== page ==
Why do we celebrate Good Friday
The Christian holiday of Good Friday is known in both the Christian as well as the non-Christian world as the day when Jesus Christ was crucified and the day when he died on the cross at Calvary. Good Friday is one of the most important religious holidays in the Christian calendar and it marks the Friday before Easter Sunday when the forty0day long period of fasting, penance and prayer, i.e., Lent, officially ends. Even though the day is officially marked as a holiday in secular and Christian nations, some people are not too aware of the reason behind the celebration of the day itself. Here are a few reasons behind the celebration of Good Friday.
Marking the death of Christ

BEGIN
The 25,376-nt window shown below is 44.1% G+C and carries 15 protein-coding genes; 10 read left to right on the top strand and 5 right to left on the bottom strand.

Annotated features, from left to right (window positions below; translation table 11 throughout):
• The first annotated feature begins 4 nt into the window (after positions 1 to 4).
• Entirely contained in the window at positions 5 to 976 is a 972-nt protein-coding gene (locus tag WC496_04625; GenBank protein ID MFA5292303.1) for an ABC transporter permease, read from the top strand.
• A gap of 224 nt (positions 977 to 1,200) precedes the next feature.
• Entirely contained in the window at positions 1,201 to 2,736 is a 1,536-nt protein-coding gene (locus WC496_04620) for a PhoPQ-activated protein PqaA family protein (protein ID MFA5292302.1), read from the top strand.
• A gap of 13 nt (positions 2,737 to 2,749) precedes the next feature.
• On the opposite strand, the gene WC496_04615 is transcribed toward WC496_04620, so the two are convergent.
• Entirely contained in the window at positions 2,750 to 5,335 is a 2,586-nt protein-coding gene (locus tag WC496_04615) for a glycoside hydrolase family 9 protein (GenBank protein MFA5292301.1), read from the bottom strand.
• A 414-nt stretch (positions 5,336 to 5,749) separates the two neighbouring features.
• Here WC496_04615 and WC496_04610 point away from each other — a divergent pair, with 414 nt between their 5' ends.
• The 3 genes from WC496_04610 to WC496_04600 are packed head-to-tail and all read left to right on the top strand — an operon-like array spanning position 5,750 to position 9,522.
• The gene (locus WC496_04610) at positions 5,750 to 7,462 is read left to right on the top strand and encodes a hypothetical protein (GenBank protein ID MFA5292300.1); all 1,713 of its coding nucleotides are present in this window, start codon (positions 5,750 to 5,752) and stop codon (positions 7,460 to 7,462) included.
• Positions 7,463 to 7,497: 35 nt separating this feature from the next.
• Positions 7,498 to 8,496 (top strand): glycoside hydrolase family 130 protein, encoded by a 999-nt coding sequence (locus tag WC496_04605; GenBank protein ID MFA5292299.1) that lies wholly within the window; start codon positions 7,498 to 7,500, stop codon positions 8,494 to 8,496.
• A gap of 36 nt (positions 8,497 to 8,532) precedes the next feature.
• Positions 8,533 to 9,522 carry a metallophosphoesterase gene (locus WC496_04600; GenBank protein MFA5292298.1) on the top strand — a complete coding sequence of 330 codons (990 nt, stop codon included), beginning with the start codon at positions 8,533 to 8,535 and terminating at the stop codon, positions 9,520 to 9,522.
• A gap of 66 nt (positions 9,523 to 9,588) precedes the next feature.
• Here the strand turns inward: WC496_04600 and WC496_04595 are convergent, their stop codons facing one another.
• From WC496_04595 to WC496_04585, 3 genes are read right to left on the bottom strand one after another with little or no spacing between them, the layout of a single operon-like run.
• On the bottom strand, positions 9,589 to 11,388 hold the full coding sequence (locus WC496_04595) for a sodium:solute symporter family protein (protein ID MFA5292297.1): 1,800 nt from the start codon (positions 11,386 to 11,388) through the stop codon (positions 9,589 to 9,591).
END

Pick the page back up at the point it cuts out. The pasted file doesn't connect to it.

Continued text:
By most calculations, the day Jesus Christ was crucified fell on a Friday. By taking into account the “moon of blood” reference made by Apostle Peter in Acts 2:20 and using the eclipse and lunar Crucifixion darkness model that is based on an astronomical approach, the day of Christ’s crucifixion was Friday, the 3rd of April 33 A.D. Isaac Newton theorized that the crucifixion could be dated to 34 AD though most experts claim that the estimated year of the Crucifixion is accepted as AD 33.
To highlight and remember the sacrifice of Christ
Known as Black Friday, Great Friday, Holy Friday, the Friday in Easter Week, or Easter Friday, Good Friday primarily is remembered for being the day on which Jesus Christ was crucified and died on the cross. Since Christians believe that Christ knowingly suffered the torment and tortures so as to atone for the sins of mankind, the day of his death is seen as a day of immense sacrifice that the messiah made on behalf of his followers and all of mankind. The prayers that are offered on Good Friday also correspond to this sacrifice.